Tuesday, 22 June 2010

Edinburgh International Film Festival Saturday 19th & Sunday 20th Part 2

One film that really taps into the darkness and magic of Edinburgh is Scottish werewolf movie Outcast. A mysterious pair of Irish travellers, mother and son Mary and Fergal, settle into ghetto life on one of Edinburgh's less salubrious high-rise estates where Fergal catches the eye of ballsy local beauty Petronella (the excellent Hanna Stanbridge) and romance blossoms. But as night falls, something is tearing the locals to pieces and two menacing strangers (Ciaran McMenamin and James Nesbitt) are closing in on Mary and Fergal...

While it doesn't make a lick of sense, Outcast is a ferocious little horror movie, a dark adult fairy tale where the deep, dark woods the beast stalks is our modern urban wasteland. Professional leprechaun James Nesbitt is positively unhinged as the werewolf hunter who's hairier than the beastie he's after and newcomer Hanna Stanbridge is gorgeous and fiesty as the damsel who's perfectly able to save herself.

Based on a true story, Austria's The Robber is a breathless, kinetic crime thriller whose existentialist protagonist, a marathon running bank robber, seems to be in constant motion, propelled by fate, circumstances and his own single-minded compulsions, towards a doom that's both avoidable and inevitable. Andreas Lust is magnetic in the title role and the chemistry between him and love interest Franziska Weisz is palpable, hinting at redemption even as events close in on them.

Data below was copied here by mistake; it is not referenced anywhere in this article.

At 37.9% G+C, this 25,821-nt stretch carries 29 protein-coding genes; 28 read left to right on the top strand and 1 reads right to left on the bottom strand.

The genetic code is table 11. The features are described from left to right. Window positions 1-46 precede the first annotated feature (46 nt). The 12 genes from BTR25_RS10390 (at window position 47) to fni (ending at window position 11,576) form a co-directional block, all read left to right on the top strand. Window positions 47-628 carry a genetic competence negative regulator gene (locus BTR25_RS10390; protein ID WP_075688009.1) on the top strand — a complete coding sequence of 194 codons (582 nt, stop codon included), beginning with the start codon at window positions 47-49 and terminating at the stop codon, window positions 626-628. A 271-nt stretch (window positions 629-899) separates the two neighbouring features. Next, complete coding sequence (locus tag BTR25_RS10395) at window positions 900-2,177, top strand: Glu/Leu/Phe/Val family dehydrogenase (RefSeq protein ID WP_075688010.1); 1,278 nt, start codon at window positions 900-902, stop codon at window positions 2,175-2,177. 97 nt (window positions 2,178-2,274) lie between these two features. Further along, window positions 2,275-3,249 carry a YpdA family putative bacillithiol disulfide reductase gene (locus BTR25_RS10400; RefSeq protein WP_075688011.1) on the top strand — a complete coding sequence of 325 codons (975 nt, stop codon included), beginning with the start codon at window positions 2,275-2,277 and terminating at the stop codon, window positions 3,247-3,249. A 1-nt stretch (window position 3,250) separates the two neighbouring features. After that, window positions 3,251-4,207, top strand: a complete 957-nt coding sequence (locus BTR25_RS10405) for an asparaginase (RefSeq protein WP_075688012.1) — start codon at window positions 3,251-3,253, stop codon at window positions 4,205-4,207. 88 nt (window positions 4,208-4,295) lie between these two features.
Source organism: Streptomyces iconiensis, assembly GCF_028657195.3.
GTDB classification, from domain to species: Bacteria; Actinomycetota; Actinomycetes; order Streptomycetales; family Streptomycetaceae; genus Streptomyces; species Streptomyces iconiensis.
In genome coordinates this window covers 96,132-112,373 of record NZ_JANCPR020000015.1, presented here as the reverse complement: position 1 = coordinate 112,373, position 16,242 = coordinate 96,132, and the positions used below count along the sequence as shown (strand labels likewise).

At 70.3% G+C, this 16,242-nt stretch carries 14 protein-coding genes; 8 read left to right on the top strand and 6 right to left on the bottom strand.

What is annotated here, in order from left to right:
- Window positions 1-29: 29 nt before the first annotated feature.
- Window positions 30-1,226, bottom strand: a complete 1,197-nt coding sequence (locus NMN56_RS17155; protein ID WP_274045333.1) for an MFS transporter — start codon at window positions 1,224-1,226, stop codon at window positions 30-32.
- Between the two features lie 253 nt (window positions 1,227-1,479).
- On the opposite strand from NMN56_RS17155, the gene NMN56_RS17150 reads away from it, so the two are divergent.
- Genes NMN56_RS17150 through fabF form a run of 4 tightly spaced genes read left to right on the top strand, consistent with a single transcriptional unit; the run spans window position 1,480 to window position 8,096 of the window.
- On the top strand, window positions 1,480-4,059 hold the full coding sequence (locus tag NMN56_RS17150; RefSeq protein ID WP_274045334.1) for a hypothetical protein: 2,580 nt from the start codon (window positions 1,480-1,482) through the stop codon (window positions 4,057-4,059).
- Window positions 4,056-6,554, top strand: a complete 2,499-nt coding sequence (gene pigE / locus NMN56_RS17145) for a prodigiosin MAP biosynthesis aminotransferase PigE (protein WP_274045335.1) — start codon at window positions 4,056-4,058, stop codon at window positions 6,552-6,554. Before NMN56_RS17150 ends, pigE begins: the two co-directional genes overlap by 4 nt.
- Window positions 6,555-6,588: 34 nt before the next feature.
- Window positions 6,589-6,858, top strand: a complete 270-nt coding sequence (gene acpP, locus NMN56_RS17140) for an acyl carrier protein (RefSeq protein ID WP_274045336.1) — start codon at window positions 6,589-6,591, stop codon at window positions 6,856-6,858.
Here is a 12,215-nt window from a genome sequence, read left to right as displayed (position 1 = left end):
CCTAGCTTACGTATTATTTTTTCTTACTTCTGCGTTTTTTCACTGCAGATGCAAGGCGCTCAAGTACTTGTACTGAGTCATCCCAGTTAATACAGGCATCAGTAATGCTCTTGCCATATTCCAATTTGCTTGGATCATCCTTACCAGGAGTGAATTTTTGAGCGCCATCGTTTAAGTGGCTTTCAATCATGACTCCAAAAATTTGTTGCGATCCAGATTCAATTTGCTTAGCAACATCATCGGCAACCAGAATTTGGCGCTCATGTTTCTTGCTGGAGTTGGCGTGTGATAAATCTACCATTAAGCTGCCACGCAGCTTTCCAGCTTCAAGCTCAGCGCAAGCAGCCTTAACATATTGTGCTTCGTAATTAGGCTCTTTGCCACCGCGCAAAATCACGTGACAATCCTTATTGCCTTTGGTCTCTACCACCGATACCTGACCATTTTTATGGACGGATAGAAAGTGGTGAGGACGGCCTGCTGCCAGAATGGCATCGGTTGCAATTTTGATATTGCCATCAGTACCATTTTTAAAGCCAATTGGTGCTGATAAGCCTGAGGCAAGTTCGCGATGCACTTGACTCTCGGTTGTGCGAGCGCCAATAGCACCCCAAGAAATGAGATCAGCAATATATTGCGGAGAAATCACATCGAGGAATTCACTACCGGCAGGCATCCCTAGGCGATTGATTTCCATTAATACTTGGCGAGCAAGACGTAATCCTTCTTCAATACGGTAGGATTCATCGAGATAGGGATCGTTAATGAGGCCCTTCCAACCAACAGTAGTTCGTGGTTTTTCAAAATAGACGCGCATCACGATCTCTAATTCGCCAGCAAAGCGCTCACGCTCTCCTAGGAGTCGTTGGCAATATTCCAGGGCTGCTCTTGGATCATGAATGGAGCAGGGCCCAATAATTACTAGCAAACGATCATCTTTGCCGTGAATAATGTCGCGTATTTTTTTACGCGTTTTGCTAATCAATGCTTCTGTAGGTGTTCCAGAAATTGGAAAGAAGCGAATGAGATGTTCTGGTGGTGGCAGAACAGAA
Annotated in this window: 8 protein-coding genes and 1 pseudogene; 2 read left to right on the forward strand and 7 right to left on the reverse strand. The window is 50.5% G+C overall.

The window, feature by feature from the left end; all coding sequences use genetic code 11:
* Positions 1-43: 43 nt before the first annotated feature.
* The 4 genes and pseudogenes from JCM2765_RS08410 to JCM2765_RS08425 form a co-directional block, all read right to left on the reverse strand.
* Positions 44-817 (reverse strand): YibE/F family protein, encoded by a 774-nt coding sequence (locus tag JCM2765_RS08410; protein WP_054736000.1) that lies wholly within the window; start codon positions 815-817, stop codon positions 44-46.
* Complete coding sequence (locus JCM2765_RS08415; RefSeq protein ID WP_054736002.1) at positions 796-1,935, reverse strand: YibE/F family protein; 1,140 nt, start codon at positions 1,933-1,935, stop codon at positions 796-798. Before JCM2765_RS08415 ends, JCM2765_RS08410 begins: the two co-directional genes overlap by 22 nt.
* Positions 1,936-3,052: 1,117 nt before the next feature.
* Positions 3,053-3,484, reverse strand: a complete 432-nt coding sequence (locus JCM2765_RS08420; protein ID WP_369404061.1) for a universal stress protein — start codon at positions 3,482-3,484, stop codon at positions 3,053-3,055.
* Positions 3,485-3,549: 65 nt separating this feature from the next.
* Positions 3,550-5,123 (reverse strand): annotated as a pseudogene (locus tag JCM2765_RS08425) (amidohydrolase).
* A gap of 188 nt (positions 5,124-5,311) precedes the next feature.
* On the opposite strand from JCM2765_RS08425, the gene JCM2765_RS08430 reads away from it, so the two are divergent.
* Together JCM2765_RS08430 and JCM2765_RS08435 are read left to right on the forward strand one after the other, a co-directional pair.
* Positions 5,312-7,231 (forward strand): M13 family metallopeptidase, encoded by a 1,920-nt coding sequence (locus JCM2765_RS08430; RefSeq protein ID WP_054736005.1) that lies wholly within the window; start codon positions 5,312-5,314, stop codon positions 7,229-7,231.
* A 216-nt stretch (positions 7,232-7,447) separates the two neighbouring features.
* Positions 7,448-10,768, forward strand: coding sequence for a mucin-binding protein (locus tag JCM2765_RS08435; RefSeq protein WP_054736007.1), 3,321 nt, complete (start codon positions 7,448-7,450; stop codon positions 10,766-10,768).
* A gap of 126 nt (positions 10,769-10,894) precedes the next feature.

Proving there's a reason why most underground filmmakers never make it overground, John Michael McCarthy's Cigarette Girl takes one good idea (it's the future and cigarettes are outlawed, available only in the dodgy pat of town where they change hands for $63 a pack) and a charismatic lead (fiesty Goth babe Cori Dials) and builds a film around them that is little more than an excuse to pour the statuesque Dials into "a corset that could stop a bullet or start a conversation" and have her run from one posing opportunity to another as she cleans up the mean streets of the near-future Memphis.

A triumph of bad acting, bad writing and lacklustre direction, the only possible reason for watching this movie is if you like to see tattooed, pistol-packing Goth chicks in pose in corsets and fetish heels.

Which is pretty much why I watched it too.

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